Mom and Grandma Josie shared stories of their childhood and adolescence with me in an effort to show me that they never lived in the strictly Italian-American world my 4 1/2 year old imagination created. I was told that sooner or later the bigger world would call out for me to participate in it. Going to kindergarten was the first big step I had to take.
Uncle Sammy and I decided to check out the stories Grandma Josie shared with me and compare them with the ethnic mix as recorded in the 1920 Federal Census for the Muro family in Wilmerding, PA. We then compared our own experiences of growing up in Dyker Heights and the ethnic mix we encountered throughout our school years. This exercise showed us that official records can be used to check the veracity of the family stories. In the case of the examples my Mom gave, we learned how important it is to collect as much material on a topic from each generation as possible. This personal history is sometimes never entered to published works on a community since they can be written by people who have not grown up or experienced the life of members of the community. For this reason, we believe that researchers do a great service to the genealogical community and amateur family historians when they include interviews with the people from the community they are writing about.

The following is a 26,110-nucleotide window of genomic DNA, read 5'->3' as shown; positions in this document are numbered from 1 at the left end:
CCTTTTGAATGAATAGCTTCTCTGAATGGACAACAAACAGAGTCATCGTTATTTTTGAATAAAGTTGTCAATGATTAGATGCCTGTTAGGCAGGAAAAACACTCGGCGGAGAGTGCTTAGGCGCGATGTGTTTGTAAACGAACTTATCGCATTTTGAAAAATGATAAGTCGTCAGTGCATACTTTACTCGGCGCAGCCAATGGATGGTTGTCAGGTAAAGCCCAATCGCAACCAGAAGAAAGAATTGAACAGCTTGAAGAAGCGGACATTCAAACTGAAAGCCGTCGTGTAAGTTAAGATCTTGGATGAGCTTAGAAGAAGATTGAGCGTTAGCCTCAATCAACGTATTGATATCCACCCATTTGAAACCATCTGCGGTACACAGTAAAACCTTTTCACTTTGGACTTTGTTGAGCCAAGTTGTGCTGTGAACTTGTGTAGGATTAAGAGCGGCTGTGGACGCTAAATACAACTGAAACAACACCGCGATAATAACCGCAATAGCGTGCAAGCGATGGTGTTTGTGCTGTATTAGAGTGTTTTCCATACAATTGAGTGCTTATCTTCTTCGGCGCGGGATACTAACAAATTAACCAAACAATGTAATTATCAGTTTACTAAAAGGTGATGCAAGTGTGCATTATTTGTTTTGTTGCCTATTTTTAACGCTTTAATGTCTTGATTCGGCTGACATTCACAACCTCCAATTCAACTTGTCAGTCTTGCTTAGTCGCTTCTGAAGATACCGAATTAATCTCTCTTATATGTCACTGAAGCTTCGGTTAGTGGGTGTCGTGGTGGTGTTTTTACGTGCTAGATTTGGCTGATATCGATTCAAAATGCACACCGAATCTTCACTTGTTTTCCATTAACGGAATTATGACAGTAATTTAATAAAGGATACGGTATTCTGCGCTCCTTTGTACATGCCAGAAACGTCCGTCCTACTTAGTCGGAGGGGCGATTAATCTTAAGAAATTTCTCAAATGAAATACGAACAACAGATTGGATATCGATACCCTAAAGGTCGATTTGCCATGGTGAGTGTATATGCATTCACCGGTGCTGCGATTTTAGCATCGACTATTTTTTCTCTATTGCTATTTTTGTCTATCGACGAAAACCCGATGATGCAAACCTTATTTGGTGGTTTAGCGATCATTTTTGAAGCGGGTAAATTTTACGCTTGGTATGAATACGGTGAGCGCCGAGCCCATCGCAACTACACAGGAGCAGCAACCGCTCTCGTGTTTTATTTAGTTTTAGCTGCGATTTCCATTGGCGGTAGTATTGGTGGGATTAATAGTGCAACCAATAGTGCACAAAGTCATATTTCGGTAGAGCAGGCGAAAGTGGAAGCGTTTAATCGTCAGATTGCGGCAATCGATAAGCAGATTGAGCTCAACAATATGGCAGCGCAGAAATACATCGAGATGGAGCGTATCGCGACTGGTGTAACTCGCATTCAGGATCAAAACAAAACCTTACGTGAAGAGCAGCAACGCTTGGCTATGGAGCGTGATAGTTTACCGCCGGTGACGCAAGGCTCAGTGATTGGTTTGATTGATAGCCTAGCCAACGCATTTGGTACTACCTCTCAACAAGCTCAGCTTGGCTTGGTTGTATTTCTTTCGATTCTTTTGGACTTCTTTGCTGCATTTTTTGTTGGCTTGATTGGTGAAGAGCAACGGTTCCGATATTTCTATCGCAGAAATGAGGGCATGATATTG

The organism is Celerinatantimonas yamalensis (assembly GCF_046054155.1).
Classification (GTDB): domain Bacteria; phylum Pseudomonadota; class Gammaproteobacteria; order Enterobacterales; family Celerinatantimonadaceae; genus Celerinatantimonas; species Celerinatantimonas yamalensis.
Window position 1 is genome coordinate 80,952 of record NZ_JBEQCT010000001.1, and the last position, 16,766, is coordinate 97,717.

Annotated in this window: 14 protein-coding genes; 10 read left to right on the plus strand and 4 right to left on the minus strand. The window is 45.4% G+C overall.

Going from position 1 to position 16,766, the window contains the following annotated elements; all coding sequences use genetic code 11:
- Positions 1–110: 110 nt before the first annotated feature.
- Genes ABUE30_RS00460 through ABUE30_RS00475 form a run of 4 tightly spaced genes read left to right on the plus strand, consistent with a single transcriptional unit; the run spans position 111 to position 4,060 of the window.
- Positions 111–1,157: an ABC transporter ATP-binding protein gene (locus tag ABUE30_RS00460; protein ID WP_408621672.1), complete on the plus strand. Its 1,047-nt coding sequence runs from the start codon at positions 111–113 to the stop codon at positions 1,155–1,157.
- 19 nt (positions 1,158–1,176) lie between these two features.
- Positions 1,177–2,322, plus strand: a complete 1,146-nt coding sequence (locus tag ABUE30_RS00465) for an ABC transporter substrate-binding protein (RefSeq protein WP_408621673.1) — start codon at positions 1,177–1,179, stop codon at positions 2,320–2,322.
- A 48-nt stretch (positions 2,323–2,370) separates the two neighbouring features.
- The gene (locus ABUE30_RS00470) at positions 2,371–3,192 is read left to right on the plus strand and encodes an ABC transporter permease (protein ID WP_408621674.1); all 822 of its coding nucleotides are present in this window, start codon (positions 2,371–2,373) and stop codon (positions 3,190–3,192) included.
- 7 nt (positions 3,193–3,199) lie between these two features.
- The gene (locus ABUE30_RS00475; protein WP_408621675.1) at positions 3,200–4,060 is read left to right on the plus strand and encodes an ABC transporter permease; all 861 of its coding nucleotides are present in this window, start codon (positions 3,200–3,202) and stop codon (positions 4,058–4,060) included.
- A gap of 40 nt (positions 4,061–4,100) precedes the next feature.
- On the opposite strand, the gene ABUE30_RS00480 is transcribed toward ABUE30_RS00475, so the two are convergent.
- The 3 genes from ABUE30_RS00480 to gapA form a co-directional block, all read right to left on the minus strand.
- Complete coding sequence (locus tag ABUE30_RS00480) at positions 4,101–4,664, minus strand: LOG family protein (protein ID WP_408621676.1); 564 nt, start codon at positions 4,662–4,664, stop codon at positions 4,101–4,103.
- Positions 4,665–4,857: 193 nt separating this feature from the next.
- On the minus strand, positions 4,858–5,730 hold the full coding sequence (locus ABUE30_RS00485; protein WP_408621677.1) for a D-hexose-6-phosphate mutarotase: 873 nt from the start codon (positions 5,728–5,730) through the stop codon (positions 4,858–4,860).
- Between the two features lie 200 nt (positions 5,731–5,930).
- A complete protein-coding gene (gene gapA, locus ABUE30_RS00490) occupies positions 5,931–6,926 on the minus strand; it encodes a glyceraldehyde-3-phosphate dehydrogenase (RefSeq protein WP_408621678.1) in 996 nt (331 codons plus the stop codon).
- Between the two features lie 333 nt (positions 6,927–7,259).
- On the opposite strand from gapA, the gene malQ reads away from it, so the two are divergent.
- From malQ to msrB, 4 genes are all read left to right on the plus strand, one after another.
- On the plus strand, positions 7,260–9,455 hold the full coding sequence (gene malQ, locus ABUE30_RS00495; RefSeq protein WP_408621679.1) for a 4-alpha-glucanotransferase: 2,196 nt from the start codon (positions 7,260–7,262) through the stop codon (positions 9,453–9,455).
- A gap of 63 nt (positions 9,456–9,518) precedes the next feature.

Josie Muro Serrapede was:
- Emily Leatrice Serrapede’s Mother
- Sammy Serrapede’s Mother
- EmilyAnn’s maternal Grandmother
Emily Leatrice Serrapede was:
- Sammy’s Sister
- EmilyAnn’s Mother